Additional risk factors include:
Estrogen and progesterone stimulate the development of the uterine lining during each menstrual cycle in preparation for pregnancy. As a result, uterine fibroids tend to swell and grow faster during childbearing years when hormone levels are at their highest.
Black women are three times more likely to develop fibroids. In fact, 80% of Black women will develop fibroids by the time they are 50. What’s worse is that the Journal of Women’s Health states that Black women take an average of almost four years to seek treatment. By this point, their symptoms are likely worse and the number of fibroids they now have doubled in size and quantity—making treatment that much more difficult.
Fibroids can form at any age, but they are more common between the ages of 30 and 50 since they grow throughout a woman’s lifetime as they are menstruating. As hormone levels decrease over the age of 50 and after menopause, uterine fibroids often stop growing or even shrink.
5 Steps You Can Take Right Now for Your Uterine Fibroids
As previously mentioned, it is extremely difficult to prevent uterine fibroids—even if you do all the right things. That said, research does show that healthy lifestyle habits may decrease your risk and manage symptoms.
1. Lower stress levels
If you can manage your stress levels, you may find relief. Become too stressed, and the spike in your hormone levels could encourage fibroid growth. Often, women report that feelings of stress and anxiety disappear after noninvasive fibroid treatment. Many even say their symptoms were less severe leading up to treatment because of how they learned to manage stress.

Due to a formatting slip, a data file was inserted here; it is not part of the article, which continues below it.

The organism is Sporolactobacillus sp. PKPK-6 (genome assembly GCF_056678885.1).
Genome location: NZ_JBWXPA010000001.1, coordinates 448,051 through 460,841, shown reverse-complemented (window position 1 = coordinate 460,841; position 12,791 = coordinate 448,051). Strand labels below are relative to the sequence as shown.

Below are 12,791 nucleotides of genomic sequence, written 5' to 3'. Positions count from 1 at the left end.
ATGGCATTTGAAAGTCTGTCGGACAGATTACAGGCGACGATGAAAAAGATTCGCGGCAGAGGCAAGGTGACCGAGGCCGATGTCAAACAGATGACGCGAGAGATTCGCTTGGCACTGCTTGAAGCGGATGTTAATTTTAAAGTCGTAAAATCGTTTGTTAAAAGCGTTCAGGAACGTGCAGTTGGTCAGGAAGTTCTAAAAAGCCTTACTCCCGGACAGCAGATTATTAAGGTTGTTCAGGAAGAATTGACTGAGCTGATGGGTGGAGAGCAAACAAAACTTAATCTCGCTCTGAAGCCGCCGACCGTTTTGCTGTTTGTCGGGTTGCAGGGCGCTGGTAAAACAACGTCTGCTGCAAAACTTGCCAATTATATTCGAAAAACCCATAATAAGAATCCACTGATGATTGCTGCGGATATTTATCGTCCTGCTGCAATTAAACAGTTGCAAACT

2. Get more exercise
While you want to avoid engaging in intense or vigorous exercises such as bending and heavy lifting, lighter routines such as yoga, swimming, biking, walking, light weight training, and stretching can boost endorphins, relieve stress, improve your mood, and act as natural painkillers.
3. Avoid alcohol
A few drinks with friends here and there won’t hurt you. But if you’re worried about developing uterine fibroids and possible prevention, just remember that alcohol triggers inflammation and raises hormone levels. This increases your chances of developing fibroids and helps existing ones to grow.
4. Start a Vitamin D supplement routine
Women with Vitamin D deficiencies experience poor muscle, bone, and immune system health and are also at an increased risk of developing uterine fibroids. You can add vitamin D to your diet by eating foods such as fatty salmon and tuna, cod liver oil, and dairy products like fortified milk. Vitamin D is also generated by sunlight. In the short term, compelling research suggests that taking Vitamin D supplements may help stop fibroids from getting bigger and could keep fibroids at their current size.
5. Discuss birth control options with your doctor
Some birth control methods can feed existing fibroids and help them grow. There are studies that show birth control pills can help with certain side effects of existing fibroids, but being on a regular birth control routine may put you at risk for uterine fibroids. Talk to your gynecologist to make sure the type of birth control you use is the best option for your situation.
Consider Fibroid Treatment If You Can’t Prevent Fibroids